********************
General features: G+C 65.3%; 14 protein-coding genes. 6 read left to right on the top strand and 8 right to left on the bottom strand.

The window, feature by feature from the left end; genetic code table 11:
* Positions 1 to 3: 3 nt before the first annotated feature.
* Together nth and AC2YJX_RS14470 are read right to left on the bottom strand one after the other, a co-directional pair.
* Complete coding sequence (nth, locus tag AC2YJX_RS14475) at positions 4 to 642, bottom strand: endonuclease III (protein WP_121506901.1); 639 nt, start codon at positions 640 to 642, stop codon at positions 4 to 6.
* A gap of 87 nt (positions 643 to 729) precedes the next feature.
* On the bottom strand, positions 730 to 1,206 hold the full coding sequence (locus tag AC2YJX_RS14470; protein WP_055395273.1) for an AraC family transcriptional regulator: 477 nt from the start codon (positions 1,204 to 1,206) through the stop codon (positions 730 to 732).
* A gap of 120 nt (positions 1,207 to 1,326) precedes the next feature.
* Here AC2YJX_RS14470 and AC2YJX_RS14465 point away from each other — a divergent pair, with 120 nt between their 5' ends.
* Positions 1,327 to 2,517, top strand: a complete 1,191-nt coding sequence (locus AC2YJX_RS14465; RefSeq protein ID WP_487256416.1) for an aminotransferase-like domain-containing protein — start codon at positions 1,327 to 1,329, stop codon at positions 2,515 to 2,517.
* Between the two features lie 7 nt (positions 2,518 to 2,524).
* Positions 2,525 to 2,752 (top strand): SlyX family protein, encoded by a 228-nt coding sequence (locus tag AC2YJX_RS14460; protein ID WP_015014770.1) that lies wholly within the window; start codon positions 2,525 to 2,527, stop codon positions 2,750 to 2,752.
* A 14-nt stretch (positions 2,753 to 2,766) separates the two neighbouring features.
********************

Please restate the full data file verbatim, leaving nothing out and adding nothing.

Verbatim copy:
General features: G+C 65.3%; 14 protein-coding genes. 6 read left to right on the top strand and 8 right to left on the bottom strand.

The window, feature by feature from the left end; genetic code table 11:
* Positions 1 to 3: 3 nt before the first annotated feature.
* Together nth and AC2YJX_RS14470 are read right to left on the bottom strand one after the other, a co-directional pair.
* Complete coding sequence (nth, locus tag AC2YJX_RS14475) at positions 4 to 642, bottom strand: endonuclease III (protein WP_121506901.1); 639 nt, start codon at positions 640 to 642, stop codon at positions 4 to 6.
* A gap of 87 nt (positions 643 to 729) precedes the next feature.
* On the bottom strand, positions 730 to 1,206 hold the full coding sequence (locus tag AC2YJX_RS14470; protein WP_055395273.1) for an AraC family transcriptional regulator: 477 nt from the start codon (positions 1,204 to 1,206) through the stop codon (positions 730 to 732).
* A gap of 120 nt (positions 1,207 to 1,326) precedes the next feature.
* Here AC2YJX_RS14470 and AC2YJX_RS14465 point away from each other — a divergent pair, with 120 nt between their 5' ends.
* Positions 1,327 to 2,517, top strand: a complete 1,191-nt coding sequence (locus AC2YJX_RS14465; RefSeq protein ID WP_487256416.1) for an aminotransferase-like domain-containing protein — start codon at positions 1,327 to 1,329, stop codon at positions 2,515 to 2,517.
* Between the two features lie 7 nt (positions 2,518 to 2,524).
* Positions 2,525 to 2,752 (top strand): SlyX family protein, encoded by a 228-nt coding sequence (locus tag AC2YJX_RS14460; protein ID WP_015014770.1) that lies wholly within the window; start codon positions 2,525 to 2,527, stop codon positions 2,750 to 2,752.
* A 14-nt stretch (positions 2,753 to 2,766) separates the two neighbouring features.